Field Notes: Location, Location, Location
Locations of MDFs and IDFs, access points and conduit dictate your network infrastructure. Get in line early and submit your detailed requirements in writing to the architect for inclusion.
Best efforts are spent in planning stages before the concrete is poured and the walls go up. There are three key areas that determine the network infrastructure and many gotchas that could undermine implementations today and in the future. As they say in real estate, "It's location, location, location" and so it rings true for the network.
The locations of the MDF (Main Distribution Frame) and any IDFs (Intermediate Distribution Frames) are critical for several reasons. First is access--not for people but for getting cabling to and from these locations to the endpoints. On the drawing below is a pink circle showing the initial proposed location of the MDF for a two-story building. By moving the location another 16 feet to the right (end of red line), a reduction in cabling distance was achieved and a space between floors was utilized for the riser cabling. This translates to less latency, fewer closets (only one) and less cost. The serviceability factor also improves since all gear--telephony, data, alarm, access control--is centrally located. This isn't possible in all situations but can be achieved in some.
Access Point (AP) locations are also critical in supporting the WLAN infrastructure, and using floor plans for electrical, ceiling and structural will give you a clearer picture of dimensions including height. Unfortunately, the timing of having solid plans submitted to architects for inclusion in the buildout doesn't lend itself to getting the best location of new access points. The workaround is to have a 10-20-foot service loop to allow for easy movement of AP locations.
Then after buildout is near completion, interior materials such as moveable walls may present new challenges for signal penetration. Again, it depends upon building materials used. Lastly, add a couple of drops in any areas of doubt.
Suitable electrical conduit is mandatory for underground cables and for building entrance cables for both public (utility) and private (campus or other) network wiring and fiber. Outside conduits entering a property vary from state to state as to requirements--sometimes between counties. The practice of using buried wire makes it difficult to repair and isolate problems or add new wiring when old wiring begins to fail.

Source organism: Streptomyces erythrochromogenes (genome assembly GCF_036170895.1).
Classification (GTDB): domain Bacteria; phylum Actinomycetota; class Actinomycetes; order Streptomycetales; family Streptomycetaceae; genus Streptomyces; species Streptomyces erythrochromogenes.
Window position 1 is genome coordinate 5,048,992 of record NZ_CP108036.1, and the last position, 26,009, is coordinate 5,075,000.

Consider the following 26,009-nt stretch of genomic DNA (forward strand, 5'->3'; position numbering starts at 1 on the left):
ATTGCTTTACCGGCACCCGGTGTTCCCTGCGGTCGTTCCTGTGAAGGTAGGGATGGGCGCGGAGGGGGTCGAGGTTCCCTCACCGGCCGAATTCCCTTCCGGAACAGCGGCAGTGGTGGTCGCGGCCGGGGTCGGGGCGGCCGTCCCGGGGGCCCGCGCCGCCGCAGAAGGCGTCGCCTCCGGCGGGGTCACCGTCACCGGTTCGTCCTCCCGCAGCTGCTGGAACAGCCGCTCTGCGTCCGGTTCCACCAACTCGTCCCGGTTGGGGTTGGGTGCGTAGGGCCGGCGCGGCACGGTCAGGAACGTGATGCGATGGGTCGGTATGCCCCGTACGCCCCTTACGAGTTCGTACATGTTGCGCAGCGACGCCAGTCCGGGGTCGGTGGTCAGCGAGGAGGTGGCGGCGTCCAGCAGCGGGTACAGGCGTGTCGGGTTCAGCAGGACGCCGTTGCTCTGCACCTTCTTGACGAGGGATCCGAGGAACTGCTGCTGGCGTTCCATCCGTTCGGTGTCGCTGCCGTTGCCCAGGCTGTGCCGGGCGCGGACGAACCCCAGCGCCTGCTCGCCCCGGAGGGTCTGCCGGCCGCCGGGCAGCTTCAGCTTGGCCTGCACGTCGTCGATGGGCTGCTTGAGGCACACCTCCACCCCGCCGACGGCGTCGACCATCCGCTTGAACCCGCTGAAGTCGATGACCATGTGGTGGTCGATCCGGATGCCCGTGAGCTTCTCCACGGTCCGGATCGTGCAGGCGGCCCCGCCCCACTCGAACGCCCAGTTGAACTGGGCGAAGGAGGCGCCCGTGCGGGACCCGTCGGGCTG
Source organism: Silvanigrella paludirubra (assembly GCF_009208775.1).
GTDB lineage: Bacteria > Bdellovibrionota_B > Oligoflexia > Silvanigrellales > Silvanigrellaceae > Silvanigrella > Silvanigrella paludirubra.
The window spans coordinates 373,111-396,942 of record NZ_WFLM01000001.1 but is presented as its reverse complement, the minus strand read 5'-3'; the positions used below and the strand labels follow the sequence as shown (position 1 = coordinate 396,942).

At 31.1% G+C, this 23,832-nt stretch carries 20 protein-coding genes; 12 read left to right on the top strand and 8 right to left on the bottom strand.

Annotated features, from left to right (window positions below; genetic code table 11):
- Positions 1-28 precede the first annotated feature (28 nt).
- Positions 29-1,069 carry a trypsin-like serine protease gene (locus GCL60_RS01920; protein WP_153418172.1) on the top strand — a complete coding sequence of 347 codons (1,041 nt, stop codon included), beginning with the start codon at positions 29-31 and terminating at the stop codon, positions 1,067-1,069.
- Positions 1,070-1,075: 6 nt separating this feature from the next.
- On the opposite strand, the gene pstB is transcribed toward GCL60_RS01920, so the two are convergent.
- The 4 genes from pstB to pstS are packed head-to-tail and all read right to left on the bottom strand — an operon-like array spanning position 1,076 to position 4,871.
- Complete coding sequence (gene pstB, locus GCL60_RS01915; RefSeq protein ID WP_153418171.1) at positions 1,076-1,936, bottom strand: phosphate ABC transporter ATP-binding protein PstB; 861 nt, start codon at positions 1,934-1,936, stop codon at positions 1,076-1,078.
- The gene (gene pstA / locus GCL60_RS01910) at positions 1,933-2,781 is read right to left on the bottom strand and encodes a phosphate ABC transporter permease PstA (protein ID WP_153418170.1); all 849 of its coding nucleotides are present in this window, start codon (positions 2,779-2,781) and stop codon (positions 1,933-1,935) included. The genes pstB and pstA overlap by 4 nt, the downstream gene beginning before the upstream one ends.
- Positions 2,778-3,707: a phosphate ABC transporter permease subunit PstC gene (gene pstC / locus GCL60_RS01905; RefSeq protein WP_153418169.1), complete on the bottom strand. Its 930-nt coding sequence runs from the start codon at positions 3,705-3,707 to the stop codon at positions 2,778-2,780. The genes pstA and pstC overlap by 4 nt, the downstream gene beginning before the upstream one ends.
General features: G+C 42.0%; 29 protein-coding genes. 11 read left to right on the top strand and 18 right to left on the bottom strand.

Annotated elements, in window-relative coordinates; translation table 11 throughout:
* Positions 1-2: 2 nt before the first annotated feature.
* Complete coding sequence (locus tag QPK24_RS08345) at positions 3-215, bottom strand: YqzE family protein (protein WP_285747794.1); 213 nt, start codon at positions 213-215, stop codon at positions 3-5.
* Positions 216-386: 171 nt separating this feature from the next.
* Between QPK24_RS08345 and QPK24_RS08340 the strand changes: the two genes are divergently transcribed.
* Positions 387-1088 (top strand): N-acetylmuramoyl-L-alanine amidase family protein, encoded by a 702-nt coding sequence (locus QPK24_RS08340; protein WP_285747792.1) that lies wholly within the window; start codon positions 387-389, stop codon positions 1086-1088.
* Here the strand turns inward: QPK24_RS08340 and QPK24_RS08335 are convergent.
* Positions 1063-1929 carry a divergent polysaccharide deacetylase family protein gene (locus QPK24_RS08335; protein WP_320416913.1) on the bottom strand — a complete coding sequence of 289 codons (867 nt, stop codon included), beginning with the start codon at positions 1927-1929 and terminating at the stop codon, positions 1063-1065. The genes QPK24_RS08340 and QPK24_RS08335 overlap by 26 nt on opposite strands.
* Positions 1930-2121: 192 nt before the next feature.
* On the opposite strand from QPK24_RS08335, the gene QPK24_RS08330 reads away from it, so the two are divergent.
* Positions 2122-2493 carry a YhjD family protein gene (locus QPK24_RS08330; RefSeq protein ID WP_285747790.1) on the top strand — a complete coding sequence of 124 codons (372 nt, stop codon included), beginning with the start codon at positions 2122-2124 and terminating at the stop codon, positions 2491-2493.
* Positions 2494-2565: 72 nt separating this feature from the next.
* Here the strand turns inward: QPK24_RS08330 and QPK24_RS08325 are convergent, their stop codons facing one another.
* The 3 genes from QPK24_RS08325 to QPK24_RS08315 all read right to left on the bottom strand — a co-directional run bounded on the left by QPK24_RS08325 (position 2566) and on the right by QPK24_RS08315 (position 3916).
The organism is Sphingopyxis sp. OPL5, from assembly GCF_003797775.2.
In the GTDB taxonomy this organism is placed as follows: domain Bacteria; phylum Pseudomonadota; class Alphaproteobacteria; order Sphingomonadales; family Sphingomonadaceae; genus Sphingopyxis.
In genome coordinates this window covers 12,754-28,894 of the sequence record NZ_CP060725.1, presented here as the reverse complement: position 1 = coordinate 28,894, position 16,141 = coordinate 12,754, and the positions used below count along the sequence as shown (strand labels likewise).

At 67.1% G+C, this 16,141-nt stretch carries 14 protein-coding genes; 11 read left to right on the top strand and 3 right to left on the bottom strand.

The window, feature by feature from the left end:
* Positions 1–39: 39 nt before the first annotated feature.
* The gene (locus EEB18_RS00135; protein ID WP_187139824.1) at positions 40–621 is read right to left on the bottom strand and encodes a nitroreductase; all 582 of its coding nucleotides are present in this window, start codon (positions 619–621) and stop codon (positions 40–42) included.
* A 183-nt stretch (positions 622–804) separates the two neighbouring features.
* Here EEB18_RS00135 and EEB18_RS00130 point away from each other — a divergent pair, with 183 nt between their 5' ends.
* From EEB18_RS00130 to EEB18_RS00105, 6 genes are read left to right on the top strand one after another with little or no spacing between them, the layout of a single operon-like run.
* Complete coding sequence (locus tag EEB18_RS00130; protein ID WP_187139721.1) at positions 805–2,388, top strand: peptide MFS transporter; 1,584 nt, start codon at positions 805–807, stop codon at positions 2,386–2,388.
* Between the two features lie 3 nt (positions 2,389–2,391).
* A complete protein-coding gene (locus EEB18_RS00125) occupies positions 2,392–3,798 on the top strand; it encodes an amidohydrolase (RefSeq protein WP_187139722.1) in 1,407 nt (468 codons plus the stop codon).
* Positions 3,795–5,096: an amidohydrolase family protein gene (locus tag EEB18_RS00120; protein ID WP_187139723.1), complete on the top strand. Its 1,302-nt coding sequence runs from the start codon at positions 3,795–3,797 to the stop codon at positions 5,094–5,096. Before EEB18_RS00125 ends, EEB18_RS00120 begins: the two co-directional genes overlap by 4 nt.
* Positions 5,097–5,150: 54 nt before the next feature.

Shown below are three new conduits for creating the new demarcation: three 4-inch conduits, two for Verizon (one active and one spare) and one for Comcast or other providers. Notice the bandits and black rubber seals over the conduits. When removing these covers you may get a blast of primer used to connect conduit elbows and pipes together, and the smell isn't pleasant, so you need to be careful in enclosed spaces.
Then electrical conduit for fiber between closets or Intermediate Distribution Frames (IDFs) will help future-proof for network growth. For our campus sites, I use 2-inch electrical conduit dedicated for fiber and backup underground Category 5E wire. I have the option to install 1/2-inch inner duct or even 3/4-inch if there are turns. The inner duct serves to isolate fiber from friction or "burning cable effect" when pulling new wires within the same conduit. The other option is to add armor shielding or a tougher outer jacket to the fiber cable.
In some new construction, key mistakes include not installing properly-sized pull boxes or not adding a plastic protective ring to both ends of the conduit to protect all cabling entering and exiting. The backup Cat5E serves as a copper link if the distance isn't an issue, and we also use the cable to provide alarm, elevator and security POTS services.
Locations of MDFs and IDFs, access points and conduit dictate your network infrastructure. Never leave it up to anyone to tell you the location; and definitely get in line early and submit your detailed requirements in writing to the architect for inclusion. Lastly, check the work to assure you get what you asked for. It's an imperfect process but you can negotiate for better locations.